Vermont Public is independent, community-supported media, serving Vermont with trusted, relevant and essential information. We share stories that bring people together, from every corner of our region. New to Vermont Public? Start here.

© 2024 Vermont Public | 365 Troy Ave. Colchester, VT 05446

Public Files:

For assistance accessing our public files, please contact or call 802-655-9451.
Play Live Radio
Next Up:
0:00 0:00
Available On Air Stations

For information about listening to Vermont Public Radio, please go here.

Timeline: Otomae, Song-Mistress

This beautiful Japanese handscroll painting dates back to 1130CE, about the time of Otomae.
U.S. Public Domain
This beautiful Japanese handscroll painting dates back to 1130CE, about the time of Otomae.

As we’ve explored the book The Mystery of Music, by Vermont author Lewis Holmes, we’ve traveled to ancient Sumeria, two eras of Egypt, Israel, Greece and China. Today, we’ll visit medieval Japan and learn about the life of one remarkable composer/singer, named Otomae.


We’ll start at the end. Otomae died at the age of 84, in the service of the retired emperor Go-Shirakawa. Even though she was 40 years his senior, the emperor was so saddened at her passing that he mourned twice a day for fifty days. Otomae served her emperor as a musical instructor, singing teacher, for ten years. She was an expert at a genre of song called the imayo. These were worldly, real-life songs, generally sung by women of low stature, and the emperor was obsessed with them.

When Go-Shirakawa first called on Otomae, she resisted. He was royalty and she was of a class called kugutsu. The kugutsu were known as puppeteers and prostitutes, practitioners of magic. Yet Otomae recalled what her instructor told her many years before.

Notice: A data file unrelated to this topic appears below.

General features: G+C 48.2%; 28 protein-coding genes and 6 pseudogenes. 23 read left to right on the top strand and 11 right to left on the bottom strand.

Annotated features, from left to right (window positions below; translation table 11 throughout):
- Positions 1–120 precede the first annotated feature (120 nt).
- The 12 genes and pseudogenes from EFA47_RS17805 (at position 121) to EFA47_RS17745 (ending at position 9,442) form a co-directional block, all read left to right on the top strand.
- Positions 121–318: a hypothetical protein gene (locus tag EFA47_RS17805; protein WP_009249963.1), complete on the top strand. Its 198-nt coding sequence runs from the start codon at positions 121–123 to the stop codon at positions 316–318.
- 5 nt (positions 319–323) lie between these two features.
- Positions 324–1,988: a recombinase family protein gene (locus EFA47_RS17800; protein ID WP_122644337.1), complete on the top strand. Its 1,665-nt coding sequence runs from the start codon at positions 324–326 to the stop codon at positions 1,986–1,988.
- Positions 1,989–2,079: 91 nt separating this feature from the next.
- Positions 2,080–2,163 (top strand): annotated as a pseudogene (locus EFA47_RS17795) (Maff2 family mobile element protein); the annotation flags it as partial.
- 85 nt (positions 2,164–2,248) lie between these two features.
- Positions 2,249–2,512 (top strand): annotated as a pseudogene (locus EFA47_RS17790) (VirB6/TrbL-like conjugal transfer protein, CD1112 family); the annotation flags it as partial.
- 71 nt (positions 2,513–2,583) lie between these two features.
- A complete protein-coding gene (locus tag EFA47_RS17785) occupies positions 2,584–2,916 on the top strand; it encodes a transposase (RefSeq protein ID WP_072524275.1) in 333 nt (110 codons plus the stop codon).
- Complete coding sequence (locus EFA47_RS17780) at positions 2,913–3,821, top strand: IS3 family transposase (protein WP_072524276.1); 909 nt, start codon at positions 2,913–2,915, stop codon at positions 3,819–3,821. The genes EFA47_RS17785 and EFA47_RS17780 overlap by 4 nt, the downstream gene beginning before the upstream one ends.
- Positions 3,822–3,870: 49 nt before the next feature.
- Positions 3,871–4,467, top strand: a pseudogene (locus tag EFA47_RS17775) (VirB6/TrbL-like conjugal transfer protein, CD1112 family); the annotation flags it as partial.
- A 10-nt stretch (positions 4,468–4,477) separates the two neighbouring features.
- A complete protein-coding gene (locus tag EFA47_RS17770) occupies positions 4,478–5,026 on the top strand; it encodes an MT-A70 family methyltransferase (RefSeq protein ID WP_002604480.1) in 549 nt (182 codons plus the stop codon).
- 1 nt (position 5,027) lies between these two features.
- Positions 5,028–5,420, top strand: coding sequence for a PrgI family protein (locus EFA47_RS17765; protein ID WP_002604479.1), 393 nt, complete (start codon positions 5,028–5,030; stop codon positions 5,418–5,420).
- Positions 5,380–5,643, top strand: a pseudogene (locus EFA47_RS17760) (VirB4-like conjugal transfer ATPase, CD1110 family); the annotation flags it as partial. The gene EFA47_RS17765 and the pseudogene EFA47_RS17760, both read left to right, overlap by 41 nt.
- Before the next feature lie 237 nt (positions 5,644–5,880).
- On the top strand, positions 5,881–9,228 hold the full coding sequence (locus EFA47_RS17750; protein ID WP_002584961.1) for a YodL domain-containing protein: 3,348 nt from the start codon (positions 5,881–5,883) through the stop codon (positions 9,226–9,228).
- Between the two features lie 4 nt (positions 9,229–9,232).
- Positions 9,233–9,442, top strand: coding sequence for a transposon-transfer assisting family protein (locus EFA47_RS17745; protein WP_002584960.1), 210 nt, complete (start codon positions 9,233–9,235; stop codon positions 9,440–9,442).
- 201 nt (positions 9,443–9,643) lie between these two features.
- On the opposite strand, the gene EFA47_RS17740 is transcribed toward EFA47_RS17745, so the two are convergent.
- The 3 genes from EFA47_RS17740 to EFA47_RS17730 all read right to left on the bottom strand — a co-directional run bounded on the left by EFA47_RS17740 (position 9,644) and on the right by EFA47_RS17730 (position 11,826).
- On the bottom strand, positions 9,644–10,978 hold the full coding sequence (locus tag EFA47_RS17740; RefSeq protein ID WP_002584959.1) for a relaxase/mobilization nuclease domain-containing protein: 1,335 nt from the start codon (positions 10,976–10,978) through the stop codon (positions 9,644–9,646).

Otomae was discovered in her humble province at the age of 12 or 13 by a passing government official. She was brought to the capital to begin her musical training and became part of a long legacy of performers. The kugutsu singers went through grueling training, night and day. They would often splash water on their faces, or pluck hairs from their eyebrows just to stay awake. As a singer-in-training, Otomae complained to her teacher about this punishing schedule. Her teacher urged her to think of the future.

“When you are young, you can be like this, but when you grow old and there is no one to pay attention to you, since songs are things that never disappear from the world, there may be some upper-class nobles who favor songs who… may come calling on you. Only if you know the art of song can you have such things happen to you after you grow old.”

These words basically became prophesy for Otomae. Her fate was much better than many other Japanese courtesans. As one imayo relates…

As my mirror clouds, So my body has grown gaunt; As my body grew gaunt, So men become distant.

Otomae beat the odds through hard-work and talent. She became a famous singer and served the court of the emperor into her old age. In fact, after her death, emperor Go-Shirakawa composed a new work entitled “Songs to make the dust on the rafters dance.” This was in reference to a Chinese legend of two singers whose wonderful performance left the dust on the rafters dancing for three days after the songs had been sung.

Learn more about Otomae in Lewis Holmes’ book The Mystery of Music.

Timeline is an exploration into the development of Western music.

James Stewart is Vermont Public Classical's afternoon host. As a composer, he is interested in many different genres of music; writing for rock bands, symphony orchestras and everything in between.
Latest Stories